Tuning Echoes Tuning Echoes

Álbumes

Mock & Toof Mock & ToofTuning Echoes

8 / 10

Mock & Toof  Tuning Echoes TINY STICKS / M&T INC

I imagine Mock & Toof ’s telephone is smoking from so many incoming calls. Or their e-mail inbox, backed up with hundreds of unread messages that they haven’t had time to get to. These boys have been very busy in recent months—did I say months? Sorry, I meant years—accepting remixes for some of the hippest artists of the moment, starting with The Juan MacLean, continuing with Hot Chip, and then onto Ladyhawke. Their skills are paying them back, but you have to admit that they’ve earned it, gleaning a sound that sits well with the most accessible, indie-friendly faction of revival disco, a close relative of what is also published on respected platforms like DFA and Rvng Intl. What now appears on Tiny Sticks –another of the big, good neo-disco labels, for the kind of music that deserves to be preserved for posterity– is, having said all of the above, the first match ball that Mock & Toof have to consolidate themselves as creators with artistic possibilities on the same level as their technical abilities. An entire album for themselves, to show that they know how to compose, that they know how to develop it with assurance. There are high-flying precedents–Metro Area, LCD Soundsystem, Chicken Lips, Lindstrom– and it’s a big responsibility.

Mock & Toof approach the first goal with absolute clarity: they seek to sound pleasant and uncomplicated. Their songs are entertaining, with voices out front and clear production that never strays off course. The point of departure is the retro sound of 80s New York (and occasionally European) disco music, but from here Mock & Toof take the liberty of changing the rules at their convenience to reach that balance with pop that they are so concerned with. So the majority of songs are vocal, although they have the good sense not to call on a collection of stellar guest voices that would have saturated the track list with too much luxury –something that always overshadows the final result, as we notice more who is there than how it sounds. They divide it all between Polina Lapkovskaya, the girl from the group POLLYester, new player on the Permanent Vacation label– and Gavin Gordon, who, if he entered a contest of imitators, would win at everything: sometimes his vocals sound just like those of Matt Bellamy (Muse) or Steve Mason (ex-leader of The Beta Band). They arrange it so the album has a pop consistency, and so that there is no break with respect to what they have been doing. For example, they recover “Underwater”, put out two years ago on DFA, and open the album with the first single, “Farewell To Wendo”, which puts everything in its place: catchy melodies, influences of italo, mutant disco and a feminine touch like Desire, Glass Candy or The Juan MacLean. It’s a type of production with room for everything from organic percussion with congas to sparks of space synthesisers, without forgetting all sorts of overdubs. So that the album sounds full of audio layers without ever being baroque.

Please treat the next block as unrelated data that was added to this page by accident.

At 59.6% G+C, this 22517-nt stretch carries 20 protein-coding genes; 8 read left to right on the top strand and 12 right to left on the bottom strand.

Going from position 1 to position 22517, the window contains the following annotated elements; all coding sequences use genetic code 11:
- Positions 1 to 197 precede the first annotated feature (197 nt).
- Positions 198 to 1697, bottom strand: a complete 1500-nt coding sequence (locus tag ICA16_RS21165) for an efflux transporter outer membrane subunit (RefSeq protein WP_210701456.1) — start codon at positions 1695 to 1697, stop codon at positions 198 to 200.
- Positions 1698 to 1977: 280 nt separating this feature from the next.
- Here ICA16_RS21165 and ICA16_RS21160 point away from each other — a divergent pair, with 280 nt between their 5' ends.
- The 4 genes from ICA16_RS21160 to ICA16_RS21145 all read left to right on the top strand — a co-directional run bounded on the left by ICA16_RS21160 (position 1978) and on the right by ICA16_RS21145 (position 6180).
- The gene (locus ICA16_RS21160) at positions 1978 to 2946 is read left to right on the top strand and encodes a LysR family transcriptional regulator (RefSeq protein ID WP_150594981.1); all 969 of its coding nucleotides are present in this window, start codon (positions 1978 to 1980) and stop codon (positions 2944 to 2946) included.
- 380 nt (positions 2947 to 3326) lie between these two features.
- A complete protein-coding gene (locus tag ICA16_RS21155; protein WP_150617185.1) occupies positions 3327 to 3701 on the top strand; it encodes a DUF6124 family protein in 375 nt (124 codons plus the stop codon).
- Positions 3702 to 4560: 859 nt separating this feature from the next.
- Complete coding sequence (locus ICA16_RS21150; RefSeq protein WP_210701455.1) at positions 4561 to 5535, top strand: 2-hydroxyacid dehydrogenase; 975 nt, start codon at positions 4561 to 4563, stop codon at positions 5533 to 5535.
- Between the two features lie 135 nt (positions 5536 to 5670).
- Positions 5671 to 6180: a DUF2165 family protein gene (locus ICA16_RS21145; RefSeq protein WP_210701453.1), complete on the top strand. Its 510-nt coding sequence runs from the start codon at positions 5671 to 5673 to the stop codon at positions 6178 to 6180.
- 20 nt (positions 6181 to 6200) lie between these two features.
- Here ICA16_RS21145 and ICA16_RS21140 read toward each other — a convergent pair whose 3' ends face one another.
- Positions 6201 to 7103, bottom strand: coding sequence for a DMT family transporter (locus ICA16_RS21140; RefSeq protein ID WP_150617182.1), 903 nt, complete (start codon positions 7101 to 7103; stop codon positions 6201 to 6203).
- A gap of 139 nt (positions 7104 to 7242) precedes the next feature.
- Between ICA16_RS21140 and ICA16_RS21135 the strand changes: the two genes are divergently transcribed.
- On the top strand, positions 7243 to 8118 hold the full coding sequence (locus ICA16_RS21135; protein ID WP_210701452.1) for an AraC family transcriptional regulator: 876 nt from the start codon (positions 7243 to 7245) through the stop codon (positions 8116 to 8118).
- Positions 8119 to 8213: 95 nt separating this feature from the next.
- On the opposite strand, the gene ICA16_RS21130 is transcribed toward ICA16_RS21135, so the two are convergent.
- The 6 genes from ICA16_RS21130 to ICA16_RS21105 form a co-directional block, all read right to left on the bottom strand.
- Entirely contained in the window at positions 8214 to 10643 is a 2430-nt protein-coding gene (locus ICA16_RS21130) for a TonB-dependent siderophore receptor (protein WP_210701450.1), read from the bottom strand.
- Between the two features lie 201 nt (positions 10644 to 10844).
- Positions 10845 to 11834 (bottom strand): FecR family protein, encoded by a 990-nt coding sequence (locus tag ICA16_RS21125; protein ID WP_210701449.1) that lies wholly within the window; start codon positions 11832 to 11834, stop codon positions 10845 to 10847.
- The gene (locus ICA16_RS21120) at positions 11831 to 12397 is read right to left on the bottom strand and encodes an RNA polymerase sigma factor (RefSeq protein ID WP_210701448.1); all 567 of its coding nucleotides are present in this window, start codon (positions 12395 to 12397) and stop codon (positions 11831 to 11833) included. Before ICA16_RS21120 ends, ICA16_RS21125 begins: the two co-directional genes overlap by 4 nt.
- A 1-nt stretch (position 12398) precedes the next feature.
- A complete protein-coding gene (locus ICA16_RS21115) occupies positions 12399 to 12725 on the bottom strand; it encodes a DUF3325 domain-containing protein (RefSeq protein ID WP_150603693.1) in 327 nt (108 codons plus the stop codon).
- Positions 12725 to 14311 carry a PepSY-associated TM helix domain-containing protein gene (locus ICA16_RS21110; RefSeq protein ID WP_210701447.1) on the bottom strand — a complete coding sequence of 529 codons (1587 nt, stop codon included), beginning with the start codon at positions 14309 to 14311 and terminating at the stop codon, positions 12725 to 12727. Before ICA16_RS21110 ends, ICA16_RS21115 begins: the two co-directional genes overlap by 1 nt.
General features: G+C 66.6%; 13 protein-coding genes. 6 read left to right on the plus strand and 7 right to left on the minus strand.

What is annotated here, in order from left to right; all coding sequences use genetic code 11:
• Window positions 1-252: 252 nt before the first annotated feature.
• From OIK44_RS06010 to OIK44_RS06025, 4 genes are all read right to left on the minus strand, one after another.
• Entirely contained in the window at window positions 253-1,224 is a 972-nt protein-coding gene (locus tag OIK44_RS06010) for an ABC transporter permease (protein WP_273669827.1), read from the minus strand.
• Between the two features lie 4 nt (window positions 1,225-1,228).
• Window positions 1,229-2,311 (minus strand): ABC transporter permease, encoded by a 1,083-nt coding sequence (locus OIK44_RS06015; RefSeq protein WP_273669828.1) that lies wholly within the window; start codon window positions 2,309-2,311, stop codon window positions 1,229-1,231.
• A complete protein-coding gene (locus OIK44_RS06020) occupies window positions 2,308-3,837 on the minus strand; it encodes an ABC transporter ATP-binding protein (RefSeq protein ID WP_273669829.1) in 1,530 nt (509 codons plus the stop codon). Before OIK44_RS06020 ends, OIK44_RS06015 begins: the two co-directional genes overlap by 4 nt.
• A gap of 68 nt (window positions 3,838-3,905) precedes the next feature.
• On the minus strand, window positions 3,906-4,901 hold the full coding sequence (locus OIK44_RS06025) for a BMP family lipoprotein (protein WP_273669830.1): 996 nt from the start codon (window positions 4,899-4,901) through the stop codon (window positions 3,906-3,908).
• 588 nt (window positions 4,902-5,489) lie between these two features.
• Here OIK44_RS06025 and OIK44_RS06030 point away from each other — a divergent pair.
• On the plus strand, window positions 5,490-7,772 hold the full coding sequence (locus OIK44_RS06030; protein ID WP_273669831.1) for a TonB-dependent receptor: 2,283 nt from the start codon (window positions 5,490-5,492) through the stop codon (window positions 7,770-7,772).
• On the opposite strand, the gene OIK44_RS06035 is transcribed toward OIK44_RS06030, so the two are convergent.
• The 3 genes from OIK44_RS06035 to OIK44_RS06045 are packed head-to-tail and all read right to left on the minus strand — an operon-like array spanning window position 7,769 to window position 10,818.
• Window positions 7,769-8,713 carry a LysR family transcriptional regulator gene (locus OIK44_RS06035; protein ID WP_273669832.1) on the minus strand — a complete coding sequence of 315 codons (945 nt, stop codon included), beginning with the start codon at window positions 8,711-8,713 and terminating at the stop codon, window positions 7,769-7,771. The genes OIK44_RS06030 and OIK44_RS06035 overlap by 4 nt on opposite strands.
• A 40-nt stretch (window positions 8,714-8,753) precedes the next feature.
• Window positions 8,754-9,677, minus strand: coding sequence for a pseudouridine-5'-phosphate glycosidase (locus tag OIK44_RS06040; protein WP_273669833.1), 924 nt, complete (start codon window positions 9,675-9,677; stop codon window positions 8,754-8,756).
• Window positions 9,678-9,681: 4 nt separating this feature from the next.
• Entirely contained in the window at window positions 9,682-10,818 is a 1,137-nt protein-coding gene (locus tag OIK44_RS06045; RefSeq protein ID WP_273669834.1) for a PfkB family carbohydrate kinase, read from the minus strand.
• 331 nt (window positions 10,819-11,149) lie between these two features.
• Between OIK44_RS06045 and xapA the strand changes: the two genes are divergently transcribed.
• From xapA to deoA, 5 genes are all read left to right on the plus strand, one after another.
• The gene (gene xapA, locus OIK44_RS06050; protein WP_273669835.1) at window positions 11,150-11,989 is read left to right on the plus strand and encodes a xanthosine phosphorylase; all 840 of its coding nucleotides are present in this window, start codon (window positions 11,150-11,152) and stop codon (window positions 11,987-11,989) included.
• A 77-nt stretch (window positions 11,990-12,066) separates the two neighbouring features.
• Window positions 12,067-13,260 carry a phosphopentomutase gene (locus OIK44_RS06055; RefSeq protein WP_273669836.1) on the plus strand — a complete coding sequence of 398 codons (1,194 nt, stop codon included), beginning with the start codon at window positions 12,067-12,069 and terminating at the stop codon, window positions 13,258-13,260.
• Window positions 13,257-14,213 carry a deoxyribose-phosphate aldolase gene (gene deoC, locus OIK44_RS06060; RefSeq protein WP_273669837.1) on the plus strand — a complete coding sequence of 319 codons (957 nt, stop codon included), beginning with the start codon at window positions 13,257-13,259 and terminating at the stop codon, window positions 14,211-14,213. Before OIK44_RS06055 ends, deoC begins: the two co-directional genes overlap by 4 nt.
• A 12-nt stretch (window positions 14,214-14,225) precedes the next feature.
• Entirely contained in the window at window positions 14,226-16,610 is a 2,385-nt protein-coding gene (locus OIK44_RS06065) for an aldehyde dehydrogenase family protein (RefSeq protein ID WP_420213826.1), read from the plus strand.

Mock & Toof can be given various pompous titles or names. The British answer to DFA, for example: “From Kashima”, with its bells and groove could be a good example, because it has the sound of a high-end, wealthy club in a big city, and that way of suggesting a small, exclusive party. Or like Hot Chip if they had given us more production and rhythm than composition and pop song– “Day Ken Died”, anyway, would have been a song that Hot Chip would not have said no to, it would have fit them like a glove on “The Warning”. But Mock & Toof can’t be pigeonholed with an easy cliché, because then they let loose with a song like “Shoeshine Boogie”, which has elements of forgotten classics of Paradise Garage, of The Flirts songs and, of course, the influence of the recovered mid-80s downtown New York boogie sound, and they also show that they know how to take advantage of their dance archaeology talents –not to mention “Norman’s Eyes”, which starts off with the same bass sequence as Klein & MBO ’s “Dirty Talk” to evolve into the impenitent disco-pop hybrid that rules in this album, which springs surprises on you as you listen to it. It leans toward punk-funk ( “The Key”) or calls on jazz sources ( “Mr. Frown”), and it even gets cosmic and gliding at the end ( “Take Me Home”), as well as rescuing the necessary early house touch (“Underwater”). Many registers and an unshakeable feeling: Mock & Toof know how to make music for a party without being vulgar. In their elegance –plus their capacity for adding well-constructed melodies to complex production– lies the secret of “Tuning Echoes.”

Ronald Fritze

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